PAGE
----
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A showdown on 'extra-judicial killing' at Langley

One feather in the cap of John Bennett, the new chief of the CIA’s clandestine service, is that he pushed back hard enough to get cussed out by CIA Director Leon Panetta -- who told Bennett “f*** you” in a meeting last fall that agency circles are still gossiping about.

The showdown in the director’s office in Langley was described by several CIA sources, including one person who was present in the room when it happened. Among agency veterans, Panetta is getting good marks for turning to Bennett for the top spy job this month, even after getting mad enough to curse him out last year.

The details of the squabble are somewhat murky, but according to sources it involved a sensitive issue of cooperation with Pakistani intelligence.

Bennett was station chief in Islamabad at the time, and he was discussing with Panetta how to protect CIA officers from potential criminal liability if detainees in Pakistan who had been targeted using CIA intelligence ended up getting killed while in Pakistani custody. The shorthand for this issue was “extra-judicial killing.”

Bennett is said to have insisted that unless his case officers had legal protection, they couldn’t continue the joint operations. He warned Panetta that the Pakistanis might not be willing to provide the legal assurances about ending extra-judicial killings that the U.S. Justice Department was requesting.

“We may not be able to keep doing these operations,” Bennett is said to have warned sharply, stressing that it would be wrong to continue if his officers faced legal risks.

Whereupon, Panetta is said to have responded: “F*** you, John,” and urged again the need to get the Pakistanis on board with the necessary legal rules.

In the end, the Pakistanis are said to have cooperated with American requests, and the legal framework that Bennett wanted to protect his people is now said to be in place.

“Don’t forget, it was Panetta who taught Rahm Emanuel how to swear,” said one insider, noting that during the Clinton administration, the hard-nosed Panetta occupied the White House chief of staff slot that is now held by the hard-nosed Emanuel.

As a former Islamabad station chief, Bennett also has special expertise on one of this year’s hottest issues -- the reliability of Pakistani intelligence. Bennett is said to have had close working relations with the Pakistani Inter-Services Intelligence directorate and to have overseen a period of unusual cooperation between ISI and the CIA in targeting al-Qaeda and Taliban militants with Predator drone strikes.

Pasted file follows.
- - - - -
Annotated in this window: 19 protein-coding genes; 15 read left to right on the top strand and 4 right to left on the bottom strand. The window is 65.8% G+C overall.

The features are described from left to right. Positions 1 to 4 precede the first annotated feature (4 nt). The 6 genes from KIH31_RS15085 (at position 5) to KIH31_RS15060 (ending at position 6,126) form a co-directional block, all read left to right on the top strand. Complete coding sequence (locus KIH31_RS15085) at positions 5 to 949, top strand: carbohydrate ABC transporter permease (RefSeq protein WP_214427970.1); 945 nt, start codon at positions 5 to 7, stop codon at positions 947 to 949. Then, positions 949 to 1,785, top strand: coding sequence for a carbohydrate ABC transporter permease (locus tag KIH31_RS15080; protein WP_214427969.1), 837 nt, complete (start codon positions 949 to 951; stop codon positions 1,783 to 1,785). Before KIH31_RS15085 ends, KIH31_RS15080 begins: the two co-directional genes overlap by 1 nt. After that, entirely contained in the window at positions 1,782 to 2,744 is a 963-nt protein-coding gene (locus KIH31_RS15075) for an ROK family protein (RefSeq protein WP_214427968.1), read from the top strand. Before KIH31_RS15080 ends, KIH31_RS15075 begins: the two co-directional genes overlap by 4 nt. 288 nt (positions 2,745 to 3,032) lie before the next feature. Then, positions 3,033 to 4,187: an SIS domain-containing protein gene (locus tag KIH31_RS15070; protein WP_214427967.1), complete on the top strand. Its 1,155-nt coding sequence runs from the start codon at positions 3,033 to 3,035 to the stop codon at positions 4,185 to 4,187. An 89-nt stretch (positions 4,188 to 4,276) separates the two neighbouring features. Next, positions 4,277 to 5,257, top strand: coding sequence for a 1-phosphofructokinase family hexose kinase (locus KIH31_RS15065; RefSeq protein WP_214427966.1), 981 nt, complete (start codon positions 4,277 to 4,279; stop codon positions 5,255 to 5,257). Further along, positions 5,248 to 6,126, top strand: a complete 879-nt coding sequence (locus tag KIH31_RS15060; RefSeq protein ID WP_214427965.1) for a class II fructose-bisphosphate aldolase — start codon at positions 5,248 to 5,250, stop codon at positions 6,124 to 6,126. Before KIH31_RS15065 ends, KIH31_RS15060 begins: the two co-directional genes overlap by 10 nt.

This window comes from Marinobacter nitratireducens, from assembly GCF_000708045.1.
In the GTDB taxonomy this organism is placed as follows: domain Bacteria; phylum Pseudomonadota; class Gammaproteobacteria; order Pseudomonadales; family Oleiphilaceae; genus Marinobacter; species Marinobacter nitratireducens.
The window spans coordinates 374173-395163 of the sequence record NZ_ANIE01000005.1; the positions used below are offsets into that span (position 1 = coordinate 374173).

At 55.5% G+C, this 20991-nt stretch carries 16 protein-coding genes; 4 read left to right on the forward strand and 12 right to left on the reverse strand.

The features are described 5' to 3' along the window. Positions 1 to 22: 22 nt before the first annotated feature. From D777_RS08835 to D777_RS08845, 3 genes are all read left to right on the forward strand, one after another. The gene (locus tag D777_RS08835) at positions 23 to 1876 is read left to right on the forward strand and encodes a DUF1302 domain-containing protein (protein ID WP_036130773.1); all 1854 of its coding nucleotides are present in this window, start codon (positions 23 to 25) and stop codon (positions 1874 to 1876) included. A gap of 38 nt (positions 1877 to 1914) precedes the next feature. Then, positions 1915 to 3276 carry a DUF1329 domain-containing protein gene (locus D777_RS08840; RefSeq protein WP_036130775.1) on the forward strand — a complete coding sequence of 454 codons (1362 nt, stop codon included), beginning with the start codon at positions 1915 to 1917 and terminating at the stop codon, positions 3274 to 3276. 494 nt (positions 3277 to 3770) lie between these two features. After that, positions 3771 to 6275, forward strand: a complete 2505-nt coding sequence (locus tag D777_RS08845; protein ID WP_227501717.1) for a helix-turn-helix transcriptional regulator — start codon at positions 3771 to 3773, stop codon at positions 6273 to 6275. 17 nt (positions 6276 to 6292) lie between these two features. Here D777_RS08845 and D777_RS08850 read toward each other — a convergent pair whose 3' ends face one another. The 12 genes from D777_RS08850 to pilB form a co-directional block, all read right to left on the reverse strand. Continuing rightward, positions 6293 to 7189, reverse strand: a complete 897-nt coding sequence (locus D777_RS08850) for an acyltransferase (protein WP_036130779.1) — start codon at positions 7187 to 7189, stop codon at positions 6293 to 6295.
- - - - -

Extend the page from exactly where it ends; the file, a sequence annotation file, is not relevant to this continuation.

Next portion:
By David Ignatius  | July 29, 2010; 6:33 PM ET
Categories:  Ignatius  | Tags:  David Ignatius  
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Whew. As a teacher, if I ever get an f-bomb from one of my bosses, I'm calling a lawyer!

Posted by: slatt321 | July 29, 2010 8:39 PM | Report abuse

@ slatt321: that is why you should to stick to teaching the kiddies and leave these operations to professionals. Now go back to your NEA/ACLU and whine!

Posted by: madmike272 | July 29, 2010 10:04 PM | Report abuse

Is it really that easy to be exempted from the laws of war...the Geneva Conventions? War crimes and extra-judicial killings become just legal scribbling when the Justice Department provides you with legal cover. It's sickening to see the Obama Justice Department act just like the Bush Justice Department providing legal cover to what has been illegal...extra-judicial killings.

Posted by: Civilius | July 29, 2010 10:54 PM | Report abuse


I'm really not a big fan of targetted or extrajudicial killings, but the law is not as cut and dried as you would indicate. Nations are, of course, allowed to defend themselves and that defense can take many forms. Some people would argue that targetted killings, if they minimize collateral damage, perfectly adhere to rules regarding proportional use of force.

The extra-judicial killings being described here are not precisely targetted killings because our CIA officers have actually helped to capture this person alive who is then later killed in an extra-judicial manner by the Pakistanis. If this occurred every time the Pakistanis took someone into custody, then there would be a real issue. My guess is that this doesn't occur every time, that is has to do with specifically who takes custody, which would make things murky from a legal standpoint.

Posted by: cblanch823 | July 30, 2010 10:12 AM | Report abuse

All the CIA needs, is the return of Harry Pappas!

Posted by: dangreen3 | July 30, 2010 12:30 PM | Report abuse

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